our second line of defense and surrounded a substantial portion of our army at
Metz, while our remaining units desperately try to screen Paris from the German
advance. Hopes are now very low, and only a miracle can save France from falling
to the Germans.



After another week of heavy fighting, the Germans finally
wipe out our remaining forces in Metz, after taking heavy casualties themselves.
Yet without air cover or supplies, our divisions did not stand a chance against
massed German air and ground assault.

The frontline now runs at the doorstep of Paris, and while
our army is fighting hard, our remaining air force desperately tries bombing the
German armoured units in order to stop their advance.



On November 10, the first newly produced Brigades finally
come off the lines, and are promptly thrown into the final stand of Paris.
Unfortunately, it seem as though they will  come too late to make a difference.



Finally, the last stand around Paris took place on November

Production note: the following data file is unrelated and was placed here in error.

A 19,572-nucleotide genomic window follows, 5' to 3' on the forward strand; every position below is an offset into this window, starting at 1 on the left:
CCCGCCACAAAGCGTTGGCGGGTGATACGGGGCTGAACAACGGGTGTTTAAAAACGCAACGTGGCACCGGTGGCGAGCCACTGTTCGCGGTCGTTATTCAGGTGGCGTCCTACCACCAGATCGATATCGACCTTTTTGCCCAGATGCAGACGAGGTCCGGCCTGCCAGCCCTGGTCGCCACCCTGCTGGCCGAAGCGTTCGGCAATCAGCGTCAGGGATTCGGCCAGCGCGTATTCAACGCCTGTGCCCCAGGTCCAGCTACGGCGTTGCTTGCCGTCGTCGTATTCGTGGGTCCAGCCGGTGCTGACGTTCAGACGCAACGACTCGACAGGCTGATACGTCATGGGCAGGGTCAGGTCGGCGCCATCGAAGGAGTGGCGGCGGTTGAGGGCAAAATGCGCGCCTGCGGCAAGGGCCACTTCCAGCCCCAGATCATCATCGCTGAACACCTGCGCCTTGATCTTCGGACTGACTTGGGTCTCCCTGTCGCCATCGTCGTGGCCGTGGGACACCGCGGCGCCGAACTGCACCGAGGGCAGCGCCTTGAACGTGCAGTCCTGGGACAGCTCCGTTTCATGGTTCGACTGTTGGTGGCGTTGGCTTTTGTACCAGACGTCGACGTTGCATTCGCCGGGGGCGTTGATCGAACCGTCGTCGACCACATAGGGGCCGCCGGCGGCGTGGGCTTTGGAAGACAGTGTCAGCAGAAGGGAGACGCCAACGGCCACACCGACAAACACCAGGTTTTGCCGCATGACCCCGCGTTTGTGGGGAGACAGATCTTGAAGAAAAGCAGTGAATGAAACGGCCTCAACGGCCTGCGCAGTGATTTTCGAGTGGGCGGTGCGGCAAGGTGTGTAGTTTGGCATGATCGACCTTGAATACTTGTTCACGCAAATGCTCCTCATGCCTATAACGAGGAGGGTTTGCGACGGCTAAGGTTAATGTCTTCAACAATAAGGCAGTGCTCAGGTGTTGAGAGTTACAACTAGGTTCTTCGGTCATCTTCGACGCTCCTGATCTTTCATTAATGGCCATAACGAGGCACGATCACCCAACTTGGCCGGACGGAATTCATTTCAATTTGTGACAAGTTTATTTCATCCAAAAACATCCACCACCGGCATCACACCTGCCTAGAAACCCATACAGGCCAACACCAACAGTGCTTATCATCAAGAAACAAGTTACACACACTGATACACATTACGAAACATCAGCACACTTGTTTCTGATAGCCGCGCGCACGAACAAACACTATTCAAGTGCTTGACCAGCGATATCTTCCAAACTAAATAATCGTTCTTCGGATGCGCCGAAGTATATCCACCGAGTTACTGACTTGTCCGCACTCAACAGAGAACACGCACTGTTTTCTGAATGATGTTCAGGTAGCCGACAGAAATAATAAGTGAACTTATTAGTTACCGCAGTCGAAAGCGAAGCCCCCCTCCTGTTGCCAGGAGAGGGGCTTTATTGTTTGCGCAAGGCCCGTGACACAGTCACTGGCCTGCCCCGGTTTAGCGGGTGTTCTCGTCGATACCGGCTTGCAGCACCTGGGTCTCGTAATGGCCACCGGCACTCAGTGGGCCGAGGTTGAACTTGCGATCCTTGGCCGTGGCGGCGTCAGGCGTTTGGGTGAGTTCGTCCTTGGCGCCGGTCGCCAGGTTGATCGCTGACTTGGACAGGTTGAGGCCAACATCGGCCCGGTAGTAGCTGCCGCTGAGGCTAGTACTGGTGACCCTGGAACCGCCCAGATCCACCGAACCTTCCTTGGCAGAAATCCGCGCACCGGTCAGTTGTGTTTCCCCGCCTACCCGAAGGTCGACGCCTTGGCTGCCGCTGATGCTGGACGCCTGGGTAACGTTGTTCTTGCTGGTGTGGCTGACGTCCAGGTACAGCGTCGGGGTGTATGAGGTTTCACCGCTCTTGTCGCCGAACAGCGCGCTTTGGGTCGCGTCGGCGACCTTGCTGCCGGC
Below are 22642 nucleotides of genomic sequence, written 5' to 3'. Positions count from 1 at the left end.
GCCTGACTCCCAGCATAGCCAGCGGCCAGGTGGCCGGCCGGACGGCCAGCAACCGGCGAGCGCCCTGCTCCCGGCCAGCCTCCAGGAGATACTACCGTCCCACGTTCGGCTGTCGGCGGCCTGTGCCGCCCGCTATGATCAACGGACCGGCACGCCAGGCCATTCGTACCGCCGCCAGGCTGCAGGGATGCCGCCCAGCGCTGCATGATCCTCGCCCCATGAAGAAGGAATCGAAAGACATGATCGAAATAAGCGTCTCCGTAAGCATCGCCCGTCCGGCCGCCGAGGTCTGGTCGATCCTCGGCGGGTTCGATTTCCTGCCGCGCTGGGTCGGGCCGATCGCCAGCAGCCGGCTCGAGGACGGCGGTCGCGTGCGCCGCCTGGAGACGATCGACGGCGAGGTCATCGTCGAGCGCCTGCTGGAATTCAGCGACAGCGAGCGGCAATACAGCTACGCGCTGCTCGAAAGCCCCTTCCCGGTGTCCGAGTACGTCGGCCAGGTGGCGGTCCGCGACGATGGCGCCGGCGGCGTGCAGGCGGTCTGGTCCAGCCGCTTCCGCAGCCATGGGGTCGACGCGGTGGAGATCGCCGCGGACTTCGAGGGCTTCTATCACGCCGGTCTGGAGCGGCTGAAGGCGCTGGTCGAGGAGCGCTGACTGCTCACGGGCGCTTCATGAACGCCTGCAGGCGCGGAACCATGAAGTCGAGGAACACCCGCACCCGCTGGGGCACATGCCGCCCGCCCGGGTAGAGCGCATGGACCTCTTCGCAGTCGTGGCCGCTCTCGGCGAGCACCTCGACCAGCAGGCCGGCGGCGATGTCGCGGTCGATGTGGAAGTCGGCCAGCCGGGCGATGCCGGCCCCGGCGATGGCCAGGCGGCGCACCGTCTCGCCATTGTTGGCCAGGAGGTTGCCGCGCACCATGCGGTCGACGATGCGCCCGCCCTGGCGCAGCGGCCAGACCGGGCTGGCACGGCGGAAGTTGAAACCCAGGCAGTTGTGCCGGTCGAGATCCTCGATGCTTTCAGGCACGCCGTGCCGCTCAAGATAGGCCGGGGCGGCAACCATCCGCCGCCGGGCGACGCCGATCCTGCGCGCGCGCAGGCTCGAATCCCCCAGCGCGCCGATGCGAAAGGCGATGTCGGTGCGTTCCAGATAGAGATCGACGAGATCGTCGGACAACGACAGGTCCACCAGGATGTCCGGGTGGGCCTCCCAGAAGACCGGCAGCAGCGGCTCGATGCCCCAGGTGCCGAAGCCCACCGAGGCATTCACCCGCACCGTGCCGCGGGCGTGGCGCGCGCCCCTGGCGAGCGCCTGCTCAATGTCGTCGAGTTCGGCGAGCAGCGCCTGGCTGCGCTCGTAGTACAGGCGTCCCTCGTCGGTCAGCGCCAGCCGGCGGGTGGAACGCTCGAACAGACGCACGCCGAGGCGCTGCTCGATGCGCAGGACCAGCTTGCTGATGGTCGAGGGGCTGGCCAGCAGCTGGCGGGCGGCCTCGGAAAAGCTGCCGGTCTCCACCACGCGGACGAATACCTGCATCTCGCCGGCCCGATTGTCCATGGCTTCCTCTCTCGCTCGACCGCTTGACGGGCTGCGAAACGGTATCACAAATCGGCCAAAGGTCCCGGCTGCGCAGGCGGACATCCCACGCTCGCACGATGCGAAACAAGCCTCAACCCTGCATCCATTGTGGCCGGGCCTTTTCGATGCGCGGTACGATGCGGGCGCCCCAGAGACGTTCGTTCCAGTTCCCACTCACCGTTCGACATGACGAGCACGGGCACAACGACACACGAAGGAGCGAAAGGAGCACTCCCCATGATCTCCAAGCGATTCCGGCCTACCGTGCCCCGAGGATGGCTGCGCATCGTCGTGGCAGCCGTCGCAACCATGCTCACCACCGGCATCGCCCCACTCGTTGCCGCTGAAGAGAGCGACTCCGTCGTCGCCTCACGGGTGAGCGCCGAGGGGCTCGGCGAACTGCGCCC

19. In a galant battle, the remaining French forces fought the Germans for
nearly 2 days, but finally had to give way to superior organization and



Meanwhile, throughout the war, the French navy, led by the
carrier Jean Bart, has made numerous incursions into the North Sea and the
German coast. Goal was the destruction of the German fleet and submarine arm.



After several victorious battles, the German Kriegsmarine had
been confined to port, and the carrier began air-to-ground operations against
the ports at Kiel and Wilhelmshafen, dealing severe damage to German naval




Unfortunately, in the end this did not matter, as on December
6, the last French resistance on European soil ended with the evacuation of 4
armoured and 2 motorized divisions under General de Gaulle from Cherbourg.




After only 3 months of war, and only 7 weeks after the start
of the German offensive, France is fully controlled by the Germans.



Even though the motherland is defeated, General de Gaulle has
pledged to return one day and bring defeat to the German aggressors, and he
will, but this is another story.